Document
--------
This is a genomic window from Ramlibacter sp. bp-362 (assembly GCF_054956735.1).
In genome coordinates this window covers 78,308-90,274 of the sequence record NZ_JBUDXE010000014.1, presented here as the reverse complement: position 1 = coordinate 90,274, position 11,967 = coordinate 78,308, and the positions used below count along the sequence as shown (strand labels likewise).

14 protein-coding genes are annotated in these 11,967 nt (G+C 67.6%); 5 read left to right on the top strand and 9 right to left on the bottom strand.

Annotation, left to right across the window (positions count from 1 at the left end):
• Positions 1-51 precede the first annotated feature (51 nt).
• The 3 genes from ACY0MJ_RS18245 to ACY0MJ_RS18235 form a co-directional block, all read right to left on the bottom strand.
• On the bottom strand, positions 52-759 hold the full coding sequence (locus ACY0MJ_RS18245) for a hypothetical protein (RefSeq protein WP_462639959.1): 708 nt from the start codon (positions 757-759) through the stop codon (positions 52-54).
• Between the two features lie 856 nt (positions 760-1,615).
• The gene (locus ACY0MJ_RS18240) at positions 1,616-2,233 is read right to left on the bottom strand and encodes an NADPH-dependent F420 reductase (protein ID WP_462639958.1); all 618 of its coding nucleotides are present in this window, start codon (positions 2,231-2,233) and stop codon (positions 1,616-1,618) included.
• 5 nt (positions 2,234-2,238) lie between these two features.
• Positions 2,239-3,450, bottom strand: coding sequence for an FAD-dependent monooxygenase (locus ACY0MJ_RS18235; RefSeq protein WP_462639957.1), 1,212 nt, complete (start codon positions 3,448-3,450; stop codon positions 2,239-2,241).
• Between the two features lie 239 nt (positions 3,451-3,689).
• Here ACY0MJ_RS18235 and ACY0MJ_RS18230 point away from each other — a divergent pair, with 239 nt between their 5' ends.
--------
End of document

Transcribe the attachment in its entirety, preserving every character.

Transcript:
This is a genomic window from Ramlibacter sp. bp-362 (assembly GCF_054956735.1).
In genome coordinates this window covers 78,308-90,274 of the sequence record NZ_JBUDXE010000014.1, presented here as the reverse complement: position 1 = coordinate 90,274, position 11,967 = coordinate 78,308, and the positions used below count along the sequence as shown (strand labels likewise).

14 protein-coding genes are annotated in these 11,967 nt (G+C 67.6%); 5 read left to right on the top strand and 9 right to left on the bottom strand.

Annotation, left to right across the window (positions count from 1 at the left end):
• Positions 1-51 precede the first annotated feature (51 nt).
• The 3 genes from ACY0MJ_RS18245 to ACY0MJ_RS18235 form a co-directional block, all read right to left on the bottom strand.
• On the bottom strand, positions 52-759 hold the full coding sequence (locus ACY0MJ_RS18245) for a hypothetical protein (RefSeq protein WP_462639959.1): 708 nt from the start codon (positions 757-759) through the stop codon (positions 52-54).
• Between the two features lie 856 nt (positions 760-1,615).
• The gene (locus ACY0MJ_RS18240) at positions 1,616-2,233 is read right to left on the bottom strand and encodes an NADPH-dependent F420 reductase (protein ID WP_462639958.1); all 618 of its coding nucleotides are present in this window, start codon (positions 2,231-2,233) and stop codon (positions 1,616-1,618) included.
• 5 nt (positions 2,234-2,238) lie between these two features.
• Positions 2,239-3,450, bottom strand: coding sequence for an FAD-dependent monooxygenase (locus ACY0MJ_RS18235; RefSeq protein WP_462639957.1), 1,212 nt, complete (start codon positions 3,448-3,450; stop codon positions 2,239-2,241).
• Between the two features lie 239 nt (positions 3,451-3,689).
• Here ACY0MJ_RS18235 and ACY0MJ_RS18230 point away from each other — a divergent pair, with 239 nt between their 5' ends.